Carcinoma masquerading as a pancreatic pseudocyst on ultrasound.Am Surg. 1984 Jun; 50(6):334-9.AS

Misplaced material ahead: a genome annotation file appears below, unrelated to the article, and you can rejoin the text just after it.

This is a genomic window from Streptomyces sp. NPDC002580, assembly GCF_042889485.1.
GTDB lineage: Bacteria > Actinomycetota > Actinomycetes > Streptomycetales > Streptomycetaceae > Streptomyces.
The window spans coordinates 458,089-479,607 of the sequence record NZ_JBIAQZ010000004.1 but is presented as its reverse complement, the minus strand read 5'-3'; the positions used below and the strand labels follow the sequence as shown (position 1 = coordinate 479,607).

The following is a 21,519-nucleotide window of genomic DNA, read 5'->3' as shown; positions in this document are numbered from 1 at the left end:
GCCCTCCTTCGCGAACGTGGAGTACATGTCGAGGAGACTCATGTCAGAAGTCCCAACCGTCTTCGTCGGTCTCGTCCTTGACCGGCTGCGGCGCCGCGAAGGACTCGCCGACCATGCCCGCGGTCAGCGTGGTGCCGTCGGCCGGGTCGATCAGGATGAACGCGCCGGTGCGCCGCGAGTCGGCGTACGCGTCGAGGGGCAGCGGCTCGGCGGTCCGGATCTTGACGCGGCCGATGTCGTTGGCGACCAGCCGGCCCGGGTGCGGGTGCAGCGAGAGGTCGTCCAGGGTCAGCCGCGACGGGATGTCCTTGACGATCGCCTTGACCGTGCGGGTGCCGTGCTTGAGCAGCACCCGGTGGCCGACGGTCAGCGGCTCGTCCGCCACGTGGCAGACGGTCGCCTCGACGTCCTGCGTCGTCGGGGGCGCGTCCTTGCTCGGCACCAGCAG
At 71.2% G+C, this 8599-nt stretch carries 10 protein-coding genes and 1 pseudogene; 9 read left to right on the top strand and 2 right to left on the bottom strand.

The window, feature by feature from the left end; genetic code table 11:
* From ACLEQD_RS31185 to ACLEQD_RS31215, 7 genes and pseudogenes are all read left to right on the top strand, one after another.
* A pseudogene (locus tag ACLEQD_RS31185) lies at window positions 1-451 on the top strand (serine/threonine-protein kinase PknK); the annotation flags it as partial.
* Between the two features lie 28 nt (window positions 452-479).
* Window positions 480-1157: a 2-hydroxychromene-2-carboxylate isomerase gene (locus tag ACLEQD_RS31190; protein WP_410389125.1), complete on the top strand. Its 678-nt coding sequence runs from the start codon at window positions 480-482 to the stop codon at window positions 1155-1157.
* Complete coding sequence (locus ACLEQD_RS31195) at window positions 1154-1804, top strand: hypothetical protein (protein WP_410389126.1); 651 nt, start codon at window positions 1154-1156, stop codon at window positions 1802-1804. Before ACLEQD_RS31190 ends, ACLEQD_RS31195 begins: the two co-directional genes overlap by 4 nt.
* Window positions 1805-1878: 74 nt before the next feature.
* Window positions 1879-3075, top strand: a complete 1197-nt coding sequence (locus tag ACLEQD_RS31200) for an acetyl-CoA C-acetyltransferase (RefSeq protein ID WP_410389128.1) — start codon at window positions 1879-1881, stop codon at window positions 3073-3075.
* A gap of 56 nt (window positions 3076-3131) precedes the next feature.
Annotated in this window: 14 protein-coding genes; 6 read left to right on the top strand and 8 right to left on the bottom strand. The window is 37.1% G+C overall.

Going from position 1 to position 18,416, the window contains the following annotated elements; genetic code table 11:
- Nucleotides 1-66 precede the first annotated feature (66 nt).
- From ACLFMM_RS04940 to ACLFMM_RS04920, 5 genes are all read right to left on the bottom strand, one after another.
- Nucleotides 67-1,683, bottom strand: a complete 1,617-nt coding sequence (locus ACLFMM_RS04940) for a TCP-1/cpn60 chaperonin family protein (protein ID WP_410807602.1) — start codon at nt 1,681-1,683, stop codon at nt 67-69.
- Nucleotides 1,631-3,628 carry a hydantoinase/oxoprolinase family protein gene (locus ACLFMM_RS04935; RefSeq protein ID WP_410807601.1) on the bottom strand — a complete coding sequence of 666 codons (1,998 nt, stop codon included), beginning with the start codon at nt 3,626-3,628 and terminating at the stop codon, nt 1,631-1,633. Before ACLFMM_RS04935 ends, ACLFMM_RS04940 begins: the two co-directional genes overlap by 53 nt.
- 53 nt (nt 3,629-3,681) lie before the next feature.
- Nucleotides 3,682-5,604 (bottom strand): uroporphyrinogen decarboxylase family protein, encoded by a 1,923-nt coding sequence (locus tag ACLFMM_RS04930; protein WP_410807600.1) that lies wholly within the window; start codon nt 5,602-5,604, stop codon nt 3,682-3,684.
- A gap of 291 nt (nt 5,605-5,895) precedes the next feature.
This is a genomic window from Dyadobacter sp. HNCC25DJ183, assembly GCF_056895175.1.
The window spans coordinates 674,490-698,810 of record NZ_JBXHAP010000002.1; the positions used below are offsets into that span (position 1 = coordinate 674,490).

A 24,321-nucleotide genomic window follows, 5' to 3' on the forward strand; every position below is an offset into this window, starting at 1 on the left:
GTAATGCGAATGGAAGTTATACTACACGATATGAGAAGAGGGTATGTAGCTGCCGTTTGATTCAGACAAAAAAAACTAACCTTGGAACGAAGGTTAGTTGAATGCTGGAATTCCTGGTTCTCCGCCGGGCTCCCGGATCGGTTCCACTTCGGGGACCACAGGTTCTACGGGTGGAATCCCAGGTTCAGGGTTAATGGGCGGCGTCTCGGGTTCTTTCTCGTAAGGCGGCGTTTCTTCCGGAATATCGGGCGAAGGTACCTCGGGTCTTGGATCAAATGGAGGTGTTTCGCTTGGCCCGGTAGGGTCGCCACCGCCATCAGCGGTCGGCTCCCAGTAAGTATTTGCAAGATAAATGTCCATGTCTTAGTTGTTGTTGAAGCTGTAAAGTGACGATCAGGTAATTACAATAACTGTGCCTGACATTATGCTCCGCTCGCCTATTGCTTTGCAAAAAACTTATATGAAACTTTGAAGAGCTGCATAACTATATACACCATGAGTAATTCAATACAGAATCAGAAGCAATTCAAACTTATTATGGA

Ultrasound has proven invaluable in detecting and evaluating pancreatic pseudocysts, and it is now a standard test to rule out complications of pancreatitis. In reviewing the authors' experience with 122 patients treated surgically for a pancreatic pseudocyst, five patients were identified in whom an ultrasound demonstrated a pseudocyst that was associated with an unexpected cancer at the time of operation. A sixth patient, with a pseudocyst documented by ultrasound, died prior to surgery and was found at autopsy to have metastatic common bile duct carcinoma. There was little difference in presenting symptoms, age, frequency of alcoholism, or physical findings compared with patients with pseudocysts secondary to pancreatitis. In two patients, pseudocysts were found in the tail of the pancreas at operation, in addition to carcinoma. In the other three patients, no pseudocyst was found; however, a subcapsular splenic hematoma was present in one. Five patients had metastatic disease, three from pancreatic adenocarcinoma, one from islet cell carcinoma, and one from a common bile duct carcinoma. One patient with a pancreatic adenocarcinoma confined to the head underwent a Whipple procedure and has no evidence of disease 6 months later. Malignancy may cause or coexist with pancreatic pseudocysts. Ultrasound is often not helpful in distinguishing pseudocysts associated with malignancy from those associated with pancreatitis. Biopsy should be performed to rule out malignancy when operating for pancreatic pseudocysts.